When I was a kid, one of my favorite cartoons was “A Pup Named Scooby Doo.” It was a Scooby Doo spin-off where Scooby was still a puppy and the gang was in elementary school.
This show contains what is to this day one of my favorite running gags in television history. In every single episode, when the gang would learn that some variety of ghost or goblin was terrorizing somebody, team leader Fred would always announce that he knew the true identity of the spook: it was none other than neighborhood bully Red Herring.
Of course, it was never Red Herring, except for the one time that Fred didn’t accuse him of the crime. It was a few years before I understood the joke behind the bully’s name, but I was endlessly amused by Fred continually accusing this poor kid of crimes he did not — and in many cases could not — commit.
I think about this gag a lot, usually in the context of Barack Obama and Joe Biden.
During his tenure as President, Obama was blamed for so many things that “Thanks, Obama” became a running joke I still hear quoted to this day. Joe Biden has picked up the mantle since becoming President and is routinely blamed for everything from gas prices to county-level political decisions to, in all likelihood, particularly bad hangnails.
Most recently, I’ve heard him blamed for the situation at Mabry Mill.
For those who haven’t heard the sad news about this 100+ year old institution located on the Blue Ridge Parkway in Meadows of Dan, the folks who run Mabry Mill have reached the end of their ten year operating contract and will not be renewing in 2024. The National Park Service is going to begin seeking a new operator for the restaurant portion in 2024 with hope that the restaurant will reopen in 2025. In the meantime, a company called America’s National Parks will maintain operation of the gift shop and the mill itself when the site reopens in the spring.
Let me be the first to say that I’m very disappointed I won’t be able to eat any Mabry Mill buckwheat pancakes in the coming year. I’ve been a regular visitor to Mabry Mill since I was a tiny child. I’ll admit that I felt some charm was lost when they got rid of the lunch counter and the old-timers who used to sit there, but it’s still a cherished landmark.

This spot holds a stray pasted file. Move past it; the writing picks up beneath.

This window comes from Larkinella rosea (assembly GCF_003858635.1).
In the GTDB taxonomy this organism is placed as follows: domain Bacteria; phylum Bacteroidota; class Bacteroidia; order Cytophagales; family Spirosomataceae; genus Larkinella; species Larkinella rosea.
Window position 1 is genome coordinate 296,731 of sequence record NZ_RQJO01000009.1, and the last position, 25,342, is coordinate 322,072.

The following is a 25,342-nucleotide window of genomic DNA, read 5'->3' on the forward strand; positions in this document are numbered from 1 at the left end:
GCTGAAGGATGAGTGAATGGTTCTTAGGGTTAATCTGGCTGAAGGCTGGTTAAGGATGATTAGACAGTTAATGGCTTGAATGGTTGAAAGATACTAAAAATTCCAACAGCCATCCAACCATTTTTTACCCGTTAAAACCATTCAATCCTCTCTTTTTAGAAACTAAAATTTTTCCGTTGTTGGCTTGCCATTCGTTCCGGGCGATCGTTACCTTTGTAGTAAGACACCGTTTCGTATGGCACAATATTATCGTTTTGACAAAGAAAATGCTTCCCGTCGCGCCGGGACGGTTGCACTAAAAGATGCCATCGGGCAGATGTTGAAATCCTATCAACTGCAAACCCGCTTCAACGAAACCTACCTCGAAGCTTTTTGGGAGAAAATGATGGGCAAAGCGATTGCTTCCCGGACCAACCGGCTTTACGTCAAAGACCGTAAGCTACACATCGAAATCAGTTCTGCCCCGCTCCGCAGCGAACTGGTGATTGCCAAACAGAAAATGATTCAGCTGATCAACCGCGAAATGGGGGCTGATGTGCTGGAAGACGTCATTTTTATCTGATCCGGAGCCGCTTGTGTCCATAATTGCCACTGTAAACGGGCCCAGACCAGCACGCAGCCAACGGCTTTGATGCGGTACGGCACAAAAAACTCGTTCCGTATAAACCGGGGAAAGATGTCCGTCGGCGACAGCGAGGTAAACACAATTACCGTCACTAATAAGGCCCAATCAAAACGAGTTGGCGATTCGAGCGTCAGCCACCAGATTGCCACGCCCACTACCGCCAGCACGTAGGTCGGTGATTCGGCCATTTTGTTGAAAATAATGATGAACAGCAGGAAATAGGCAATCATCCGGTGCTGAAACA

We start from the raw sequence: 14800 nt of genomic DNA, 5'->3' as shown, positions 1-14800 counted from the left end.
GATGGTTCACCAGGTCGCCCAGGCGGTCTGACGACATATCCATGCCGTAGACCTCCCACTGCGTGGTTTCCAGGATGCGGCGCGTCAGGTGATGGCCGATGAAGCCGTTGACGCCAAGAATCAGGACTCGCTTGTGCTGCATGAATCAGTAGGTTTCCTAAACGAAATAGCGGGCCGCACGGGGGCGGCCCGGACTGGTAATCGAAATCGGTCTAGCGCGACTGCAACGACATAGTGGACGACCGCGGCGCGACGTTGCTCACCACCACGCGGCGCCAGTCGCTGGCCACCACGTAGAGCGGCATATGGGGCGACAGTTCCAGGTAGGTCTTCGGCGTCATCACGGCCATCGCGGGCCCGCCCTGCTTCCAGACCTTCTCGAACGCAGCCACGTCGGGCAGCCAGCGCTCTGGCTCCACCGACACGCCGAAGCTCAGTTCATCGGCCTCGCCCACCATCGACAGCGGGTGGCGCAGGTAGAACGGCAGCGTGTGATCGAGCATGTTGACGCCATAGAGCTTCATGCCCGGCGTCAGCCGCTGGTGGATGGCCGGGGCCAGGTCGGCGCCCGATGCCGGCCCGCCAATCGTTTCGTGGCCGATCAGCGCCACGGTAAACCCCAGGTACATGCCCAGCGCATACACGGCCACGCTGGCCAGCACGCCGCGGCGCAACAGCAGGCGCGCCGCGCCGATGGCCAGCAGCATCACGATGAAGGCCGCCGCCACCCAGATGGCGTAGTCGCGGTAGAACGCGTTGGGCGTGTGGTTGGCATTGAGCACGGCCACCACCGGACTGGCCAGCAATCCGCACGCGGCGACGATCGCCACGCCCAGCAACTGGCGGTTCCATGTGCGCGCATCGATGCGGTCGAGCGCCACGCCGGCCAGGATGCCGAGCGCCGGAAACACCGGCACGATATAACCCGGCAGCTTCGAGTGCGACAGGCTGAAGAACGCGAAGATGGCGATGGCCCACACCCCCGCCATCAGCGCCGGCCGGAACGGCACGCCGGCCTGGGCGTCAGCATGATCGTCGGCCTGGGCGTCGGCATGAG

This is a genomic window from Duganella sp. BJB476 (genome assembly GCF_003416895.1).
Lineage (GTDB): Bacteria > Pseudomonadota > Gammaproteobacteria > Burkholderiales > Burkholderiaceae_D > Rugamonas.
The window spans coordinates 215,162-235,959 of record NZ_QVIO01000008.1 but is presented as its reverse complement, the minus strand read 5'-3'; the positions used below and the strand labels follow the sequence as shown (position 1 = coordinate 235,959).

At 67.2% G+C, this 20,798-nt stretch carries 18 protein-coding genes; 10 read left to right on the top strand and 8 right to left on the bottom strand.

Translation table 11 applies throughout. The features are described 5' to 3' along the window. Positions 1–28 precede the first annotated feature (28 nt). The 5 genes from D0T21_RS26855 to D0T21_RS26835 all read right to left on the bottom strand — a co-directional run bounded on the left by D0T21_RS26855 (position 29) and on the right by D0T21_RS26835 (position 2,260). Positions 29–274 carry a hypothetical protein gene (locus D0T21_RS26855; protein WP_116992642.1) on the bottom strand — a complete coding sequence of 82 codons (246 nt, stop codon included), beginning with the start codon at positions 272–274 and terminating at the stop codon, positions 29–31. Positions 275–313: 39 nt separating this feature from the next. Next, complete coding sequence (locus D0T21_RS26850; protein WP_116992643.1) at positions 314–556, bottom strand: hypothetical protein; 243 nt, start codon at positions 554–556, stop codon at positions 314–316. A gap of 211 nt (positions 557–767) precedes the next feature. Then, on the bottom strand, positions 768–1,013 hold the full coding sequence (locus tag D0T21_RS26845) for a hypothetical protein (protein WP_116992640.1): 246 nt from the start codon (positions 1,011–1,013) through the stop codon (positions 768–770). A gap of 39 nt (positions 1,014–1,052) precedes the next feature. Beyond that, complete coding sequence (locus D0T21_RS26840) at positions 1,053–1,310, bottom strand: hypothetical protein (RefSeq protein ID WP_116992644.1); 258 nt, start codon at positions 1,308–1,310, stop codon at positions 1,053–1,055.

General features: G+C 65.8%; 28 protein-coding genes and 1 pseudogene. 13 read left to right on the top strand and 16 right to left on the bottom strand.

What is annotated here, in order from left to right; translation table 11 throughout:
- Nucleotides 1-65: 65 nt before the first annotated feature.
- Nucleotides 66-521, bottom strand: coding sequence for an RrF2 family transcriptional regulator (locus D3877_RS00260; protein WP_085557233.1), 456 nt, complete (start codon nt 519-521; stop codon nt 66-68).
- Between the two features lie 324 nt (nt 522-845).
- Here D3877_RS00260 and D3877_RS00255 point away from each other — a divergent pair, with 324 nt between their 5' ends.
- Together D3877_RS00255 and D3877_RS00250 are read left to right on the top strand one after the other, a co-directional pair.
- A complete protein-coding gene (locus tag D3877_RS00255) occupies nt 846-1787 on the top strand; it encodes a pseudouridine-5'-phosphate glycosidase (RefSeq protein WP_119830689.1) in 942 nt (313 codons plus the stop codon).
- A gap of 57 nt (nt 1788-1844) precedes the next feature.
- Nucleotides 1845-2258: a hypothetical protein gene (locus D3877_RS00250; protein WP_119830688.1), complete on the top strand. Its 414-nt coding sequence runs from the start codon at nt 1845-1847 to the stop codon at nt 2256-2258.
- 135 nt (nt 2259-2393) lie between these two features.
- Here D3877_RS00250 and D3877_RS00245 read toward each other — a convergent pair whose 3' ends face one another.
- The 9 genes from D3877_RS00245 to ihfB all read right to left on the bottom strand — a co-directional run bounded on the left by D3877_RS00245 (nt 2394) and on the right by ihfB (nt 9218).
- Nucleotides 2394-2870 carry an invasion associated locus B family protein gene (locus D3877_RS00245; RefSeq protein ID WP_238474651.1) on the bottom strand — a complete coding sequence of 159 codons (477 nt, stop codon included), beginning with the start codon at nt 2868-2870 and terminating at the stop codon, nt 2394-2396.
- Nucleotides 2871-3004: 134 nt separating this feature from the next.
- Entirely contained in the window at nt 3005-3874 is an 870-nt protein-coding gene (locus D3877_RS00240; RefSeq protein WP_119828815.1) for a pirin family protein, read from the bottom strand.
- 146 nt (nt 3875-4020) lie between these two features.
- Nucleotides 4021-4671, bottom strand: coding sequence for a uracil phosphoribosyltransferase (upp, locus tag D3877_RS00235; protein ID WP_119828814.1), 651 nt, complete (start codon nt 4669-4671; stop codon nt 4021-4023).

No one knows why the operators decided not to renew their contract. The operators have declined to comment publicly and the National Park Service has not issued an explanation either. With no answers forthcoming, I’ve seen many social media users point their fingers squarely at the one evil mastermind who would surely delight in a rural restaurant depriving the public of pancakes for a year: Joe Biden!
The theory is that when Biden set the federal minimum wage at $15 an hour in 2022, it made it unprofitable to operate the restaurant. I doubt that’s the case, and it would also require us to ignore the fact that unions have been fighting for a $15 minimum wage for so long that after inflation, minimum wage should now be $24 per hour.
I’ve also heard social media users comment that the National Park Service should take over the restaurant, but unfortunately, they’re simply not set up to do that. It would be like the Henry County Board of Supervisors deciding to open a taxpayer-funded sports bar, an idea I mention only because I literally heard a dude make that suggestion during the public comment segment of a Board of Supervisors meeting some years ago. Additionally, the National Park Service can’t just make the restaurant stay open. A federal agency compelling someone to operate a restaurant against their will would, at the very least, be an example of government overreach, not to mention a pretty entertaining Supreme Court case.
I want to preface what comes next by saying that I have absolutely no idea why the Mabry Mill operators have chosen not to renew their contract, nor do I even know who the operators are. However, I can tell you why I personally would not renew that contract.
The first reason is that it’s a seasonal business and only operates between late spring and fall. It’s hard to make a steady income when your business is shuttered for nearly half the year.
Secondly, the dining area at Mabry Mill only seats 65 people. It’s consistently busy when it’s open — I can’t remember a time when I haven’t had to wait for a table — but if you can only seat 65 people, you NEED to be running full-tilt. That’s a very small number of seats for a restaurant that isn’t offering fine dining and the associated high prices.
But the final reason is the biggest one. If I decided to go into the restaurant business, I would never want to operate a restaurant within the confines of the National Park Service or any other federal agency.
That’s because if the federal government shuts down, your restaurant shuts down too, and there isn’t a thing you can do about it.
But have there been any recent politicians who seem untroubled by the prospect of a government shutdown, or perhaps even seem eager for it?
I can think of a few, and they ain’t Red Herring or Joe Biden.